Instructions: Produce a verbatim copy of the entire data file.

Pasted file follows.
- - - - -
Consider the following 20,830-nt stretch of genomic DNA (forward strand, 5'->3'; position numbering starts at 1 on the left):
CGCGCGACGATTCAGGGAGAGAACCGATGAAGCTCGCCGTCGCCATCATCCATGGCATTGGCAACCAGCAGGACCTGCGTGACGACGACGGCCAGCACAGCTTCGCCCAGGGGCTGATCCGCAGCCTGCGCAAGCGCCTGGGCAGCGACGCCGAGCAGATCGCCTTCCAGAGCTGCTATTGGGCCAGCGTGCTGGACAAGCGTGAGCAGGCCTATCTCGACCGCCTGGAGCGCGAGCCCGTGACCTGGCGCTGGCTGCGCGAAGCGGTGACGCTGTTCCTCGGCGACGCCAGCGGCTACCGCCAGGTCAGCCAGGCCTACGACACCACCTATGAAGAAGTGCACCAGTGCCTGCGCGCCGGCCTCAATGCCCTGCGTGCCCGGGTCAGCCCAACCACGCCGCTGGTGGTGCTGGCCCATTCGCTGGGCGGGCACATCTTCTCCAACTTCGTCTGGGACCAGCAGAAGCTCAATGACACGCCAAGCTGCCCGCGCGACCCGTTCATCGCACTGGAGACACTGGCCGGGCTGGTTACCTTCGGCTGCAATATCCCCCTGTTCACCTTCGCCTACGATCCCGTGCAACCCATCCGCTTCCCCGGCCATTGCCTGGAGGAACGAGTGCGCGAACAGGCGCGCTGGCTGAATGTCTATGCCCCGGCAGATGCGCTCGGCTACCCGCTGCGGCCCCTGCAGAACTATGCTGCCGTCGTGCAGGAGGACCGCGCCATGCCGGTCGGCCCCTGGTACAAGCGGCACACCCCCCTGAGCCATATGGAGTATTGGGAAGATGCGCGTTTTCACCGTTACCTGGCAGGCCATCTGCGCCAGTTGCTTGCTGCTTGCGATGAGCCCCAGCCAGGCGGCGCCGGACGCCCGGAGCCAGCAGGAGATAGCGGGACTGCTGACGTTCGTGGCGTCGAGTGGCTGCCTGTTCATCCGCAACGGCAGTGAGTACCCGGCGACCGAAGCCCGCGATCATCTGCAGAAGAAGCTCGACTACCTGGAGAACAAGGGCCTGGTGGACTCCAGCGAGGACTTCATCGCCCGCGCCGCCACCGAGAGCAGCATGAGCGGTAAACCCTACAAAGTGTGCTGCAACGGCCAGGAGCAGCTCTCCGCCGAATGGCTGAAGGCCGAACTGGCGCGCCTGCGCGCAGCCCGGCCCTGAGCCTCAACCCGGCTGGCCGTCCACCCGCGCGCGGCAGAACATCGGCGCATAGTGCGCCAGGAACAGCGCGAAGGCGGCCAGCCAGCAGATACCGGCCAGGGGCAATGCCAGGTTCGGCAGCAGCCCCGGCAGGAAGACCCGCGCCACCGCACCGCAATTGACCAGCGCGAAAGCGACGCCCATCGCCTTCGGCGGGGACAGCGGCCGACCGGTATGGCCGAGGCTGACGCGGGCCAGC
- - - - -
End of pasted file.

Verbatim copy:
Consider the following 20,830-nt stretch of genomic DNA (forward strand, 5'->3'; position numbering starts at 1 on the left):
CGCGCGACGATTCAGGGAGAGAACCGATGAAGCTCGCCGTCGCCATCATCCATGGCATTGGCAACCAGCAGGACCTGCGTGACGACGACGGCCAGCACAGCTTCGCCCAGGGGCTGATCCGCAGCCTGCGCAAGCGCCTGGGCAGCGACGCCGAGCAGATCGCCTTCCAGAGCTGCTATTGGGCCAGCGTGCTGGACAAGCGTGAGCAGGCCTATCTCGACCGCCTGGAGCGCGAGCCCGTGACCTGGCGCTGGCTGCGCGAAGCGGTGACGCTGTTCCTCGGCGACGCCAGCGGCTACCGCCAGGTCAGCCAGGCCTACGACACCACCTATGAAGAAGTGCACCAGTGCCTGCGCGCCGGCCTCAATGCCCTGCGTGCCCGGGTCAGCCCAACCACGCCGCTGGTGGTGCTGGCCCATTCGCTGGGCGGGCACATCTTCTCCAACTTCGTCTGGGACCAGCAGAAGCTCAATGACACGCCAAGCTGCCCGCGCGACCCGTTCATCGCACTGGAGACACTGGCCGGGCTGGTTACCTTCGGCTGCAATATCCCCCTGTTCACCTTCGCCTACGATCCCGTGCAACCCATCCGCTTCCCCGGCCATTGCCTGGAGGAACGAGTGCGCGAACAGGCGCGCTGGCTGAATGTCTATGCCCCGGCAGATGCGCTCGGCTACCCGCTGCGGCCCCTGCAGAACTATGCTGCCGTCGTGCAGGAGGACCGCGCCATGCCGGTCGGCCCCTGGTACAAGCGGCACACCCCCCTGAGCCATATGGAGTATTGGGAAGATGCGCGTTTTCACCGTTACCTGGCAGGCCATCTGCGCCAGTTGCTTGCTGCTTGCGATGAGCCCCAGCCAGGCGGCGCCGGACGCCCGGAGCCAGCAGGAGATAGCGGGACTGCTGACGTTCGTGGCGTCGAGTGGCTGCCTGTTCATCCGCAACGGCAGTGAGTACCCGGCGACCGAAGCCCGCGATCATCTGCAGAAGAAGCTCGACTACCTGGAGAACAAGGGCCTGGTGGACTCCAGCGAGGACTTCATCGCCCGCGCCGCCACCGAGAGCAGCATGAGCGGTAAACCCTACAAAGTGTGCTGCAACGGCCAGGAGCAGCTCTCCGCCGAATGGCTGAAGGCCGAACTGGCGCGCCTGCGCGCAGCCCGGCCCTGAGCCTCAACCCGGCTGGCCGTCCACCCGCGCGCGGCAGAACATCGGCGCATAGTGCGCCAGGAACAGCGCGAAGGCGGCCAGCCAGCAGATACCGGCCAGGGGCAATGCCAGGTTCGGCAGCAGCCCCGGCAGGAAGACCCGCGCCACCGCACCGCAATTGACCAGCGCGAAAGCGACGCCCATCGCCTTCGGCGGGGACAGCGGCCGACCGGTATGGCCGAGGCTGACGCGGGCCAGC